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Private companies reaching for the stars

By Cheng Yu | China Daily | Updated: 2019-03-13 09:51
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A security cordon is placed around the launch site of an OS-X suborbital rocket, which was developed by OneSpace Technology Group Co Ltd, in northwestern China on May 17, 2018. [Photo/China News Service]

Once dominated by State firms, China's satellite industry is opening door wider

Satellites have become the latest gold mine for private companies in China as they rush to reach for the stars in the space sector.

The country's satellite industry, which used to be dominated by State-owned enterprises, is gradually changing and opening to private players.

More than 90 Chinese startups, mostly focused on satellites or rockets, have taken their first steps in the space industry in the past four years, a senior industry expert from a Beijing-based satellite startup, who wished to remain anonymous, told China Daily based on the startup's internal research.

"It means that on average, nearly two startups were founded every month in the past four years in China. It is significant if China is to grab a slice of the cake from the global competition in the budding space industry," he said.

According to The Space Report 2018 issued by The Space Foundation, the total market of the global space economy was $384 billion in 2017, a year-on-year increase of 7.4 percent. Of that, commercial activities accounted for more than 80 percent.

Industry experts pointed out that China only accounts for 3 to 5 percent of the space economy globally, but the country is gaining ground fast in terms of both scale and technology.

Since 2014, Chinese authorities have launched policies and called for private players to actively participate in the country's space industry.

Earlier, the National Development and Reform Commission, along with the Ministry of Finance and the State Administration of Science, Technology and Industry for National Defense, also unveiled a 10-year blueprint to promote the commercial space sector.

LinkSure Network, a Chinese free internet access provider, announced a plan in November last year to launch China's first Wi-Fi satellite in 2019.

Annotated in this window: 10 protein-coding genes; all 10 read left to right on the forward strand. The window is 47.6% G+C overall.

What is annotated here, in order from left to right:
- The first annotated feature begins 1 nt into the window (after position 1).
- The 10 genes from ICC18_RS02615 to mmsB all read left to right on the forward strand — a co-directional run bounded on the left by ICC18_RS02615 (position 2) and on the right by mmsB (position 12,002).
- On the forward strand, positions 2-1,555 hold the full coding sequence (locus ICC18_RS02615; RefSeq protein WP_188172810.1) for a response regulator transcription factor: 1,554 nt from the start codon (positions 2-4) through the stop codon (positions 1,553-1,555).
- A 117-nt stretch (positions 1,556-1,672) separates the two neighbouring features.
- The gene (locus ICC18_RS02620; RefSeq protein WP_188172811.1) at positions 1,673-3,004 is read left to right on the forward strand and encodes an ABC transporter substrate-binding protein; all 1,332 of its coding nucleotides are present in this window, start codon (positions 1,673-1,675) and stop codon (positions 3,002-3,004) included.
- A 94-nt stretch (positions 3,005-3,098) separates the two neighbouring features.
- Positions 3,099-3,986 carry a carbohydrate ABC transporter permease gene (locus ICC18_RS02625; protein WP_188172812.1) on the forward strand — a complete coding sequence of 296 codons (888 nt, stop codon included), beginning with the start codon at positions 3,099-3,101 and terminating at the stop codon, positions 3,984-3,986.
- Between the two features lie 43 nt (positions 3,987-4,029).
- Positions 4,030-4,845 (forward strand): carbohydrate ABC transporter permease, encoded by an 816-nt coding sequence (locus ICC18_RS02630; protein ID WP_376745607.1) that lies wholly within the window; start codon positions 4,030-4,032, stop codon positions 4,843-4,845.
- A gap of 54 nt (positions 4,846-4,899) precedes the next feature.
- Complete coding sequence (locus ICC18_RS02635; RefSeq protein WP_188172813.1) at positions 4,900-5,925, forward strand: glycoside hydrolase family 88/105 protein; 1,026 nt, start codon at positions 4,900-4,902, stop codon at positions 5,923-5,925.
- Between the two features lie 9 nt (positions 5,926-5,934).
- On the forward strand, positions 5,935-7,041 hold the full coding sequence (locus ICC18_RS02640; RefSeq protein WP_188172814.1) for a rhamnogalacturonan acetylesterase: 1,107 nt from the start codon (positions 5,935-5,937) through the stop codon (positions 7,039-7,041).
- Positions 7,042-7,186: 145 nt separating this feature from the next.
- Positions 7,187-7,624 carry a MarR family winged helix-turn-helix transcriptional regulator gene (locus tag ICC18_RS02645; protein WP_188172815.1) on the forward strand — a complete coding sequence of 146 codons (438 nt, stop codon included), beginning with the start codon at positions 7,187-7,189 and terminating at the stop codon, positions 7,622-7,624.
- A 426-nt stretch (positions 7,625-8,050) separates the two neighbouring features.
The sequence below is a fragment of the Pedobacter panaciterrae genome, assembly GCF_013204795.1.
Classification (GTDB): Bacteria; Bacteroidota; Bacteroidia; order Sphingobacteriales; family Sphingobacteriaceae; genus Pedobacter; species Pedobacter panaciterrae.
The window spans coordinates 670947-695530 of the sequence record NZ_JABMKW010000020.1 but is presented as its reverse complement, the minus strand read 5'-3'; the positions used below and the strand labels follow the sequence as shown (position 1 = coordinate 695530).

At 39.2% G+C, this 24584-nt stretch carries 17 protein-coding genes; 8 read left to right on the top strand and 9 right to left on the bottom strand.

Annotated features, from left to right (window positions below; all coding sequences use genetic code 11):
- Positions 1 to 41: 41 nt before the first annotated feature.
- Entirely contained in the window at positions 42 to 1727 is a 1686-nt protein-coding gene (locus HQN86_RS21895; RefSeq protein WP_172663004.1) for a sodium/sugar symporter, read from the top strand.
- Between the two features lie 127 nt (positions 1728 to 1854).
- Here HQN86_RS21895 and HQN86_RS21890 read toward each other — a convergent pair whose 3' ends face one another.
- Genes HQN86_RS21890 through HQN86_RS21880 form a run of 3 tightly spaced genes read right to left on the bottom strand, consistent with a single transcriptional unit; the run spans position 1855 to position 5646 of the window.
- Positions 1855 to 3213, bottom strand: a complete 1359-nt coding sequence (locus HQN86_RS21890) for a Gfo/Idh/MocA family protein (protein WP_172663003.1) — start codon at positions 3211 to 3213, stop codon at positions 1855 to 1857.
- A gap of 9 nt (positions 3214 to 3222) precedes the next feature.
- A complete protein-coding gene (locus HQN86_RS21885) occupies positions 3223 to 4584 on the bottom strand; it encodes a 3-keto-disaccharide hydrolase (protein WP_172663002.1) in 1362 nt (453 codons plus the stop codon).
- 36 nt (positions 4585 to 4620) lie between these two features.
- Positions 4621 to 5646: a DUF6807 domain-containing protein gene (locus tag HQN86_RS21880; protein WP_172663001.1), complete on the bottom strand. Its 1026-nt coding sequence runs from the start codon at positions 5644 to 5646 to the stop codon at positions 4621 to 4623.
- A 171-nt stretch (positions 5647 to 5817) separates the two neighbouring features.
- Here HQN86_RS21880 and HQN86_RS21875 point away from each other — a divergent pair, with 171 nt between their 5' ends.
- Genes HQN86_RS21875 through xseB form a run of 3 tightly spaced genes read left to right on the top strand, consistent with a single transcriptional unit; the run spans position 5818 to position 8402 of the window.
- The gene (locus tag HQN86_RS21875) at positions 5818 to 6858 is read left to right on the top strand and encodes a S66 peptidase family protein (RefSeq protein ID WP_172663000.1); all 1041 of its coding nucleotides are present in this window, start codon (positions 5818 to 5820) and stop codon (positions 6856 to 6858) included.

It aims to send 272 satellites into space to provide free Wi-Fi globally by 2026. The first batch of investment will hit 3 billion yuan ($447 million).

Similar to Elon Musk's Starlink plan, the satellites will be used to expand internet coverage and boost internet speeds, the Shanghai-based internet firm said.

"The starting point of such a plan is to offer free internet connections to people around the world, especially those in underdeveloped areas or rough terrain," said Wang Xiaoshu, rotating president of LinkSure Network.

The company, founded in 2013, became a unicorn - a startup valued at more than $1 billion - in 2015 by raising $52 million in its A-round of financing.

"Satellite connection will be a great supplement to the ground network. The ground network, which relies on stations, has limitations due to, for example, weather and land form," said An Yang, chief scientist of LinkSure's satellite project.

"On a global scale, the number of satellites is far from meeting the huge demand for communication. The future of the communication sector must be a combination of space and ground," he said.

Under the plan, revenue will come from services to high-end users as well as those provided to areas that the ground network is unable to reach, An said.

LinkSure is not the first. A string of startups have sent satellites into space for different purposes. For instance, Guoxing Yuhang Co Ltd, or ADA Space, a private firm based in Chengdu, Sichuan province, launched two artificial intelligence satellites at the end of last year.

Though the country's internet giants have not directly announced plans to develop, produce or launch satellites, they are showing a desire to do so.

Tech conglomerate Alibaba Group launched a communication satellite to support its online shopping gala last year while Baidu CEO Robin Li said earlier that he hoped more support could be given to private companies in the civilian space segment.

Another tech giant Tencent Holdings Ltd has also jumped on the bandwagon by investing in US startup Moon Express, which was founded in 2013 by a group of space entrepreneurs.

The US startup is looking to profit from the commercial space sector through leveraging core technologies including using drones to mine asteroids.

Compared with State-owned companies, private firms are better at commercialization including attracting and using money and resources, which will greatly improve efficiency, said Yang Feng, CEO of Spacety, a commercial aerospace company specializing in developing commercial micro and nano satellites.

"It is also a promising area that State-owned and private space companies can supplement and cooperate with each other," he added.

Notably, some private players have also entered the overseas market. China Communication Technology Co Ltd in Shenzhen, a satellite-based communication services provider, has been beefing up its overseas presence to exploit foreign opportunities.

"We aim to extend our business to Africa this year and will tap into one or two Belt and Road economies each year," said Wu Guangsheng, president of CCT.

CCT is currently offering services and products in the United States, Europe, the Middle East and nine other countries and regions that are participating in the Belt and Road Initiative.

In 2017, its overseas revenue was about 9 billion yuan, which made up more than 60 percent of the total.

It also plans to further explore Southeast Asian markets including Indonesia, Malaysia and the Philippines, and promote its products in Central Asian economies such as Kazakhstan.

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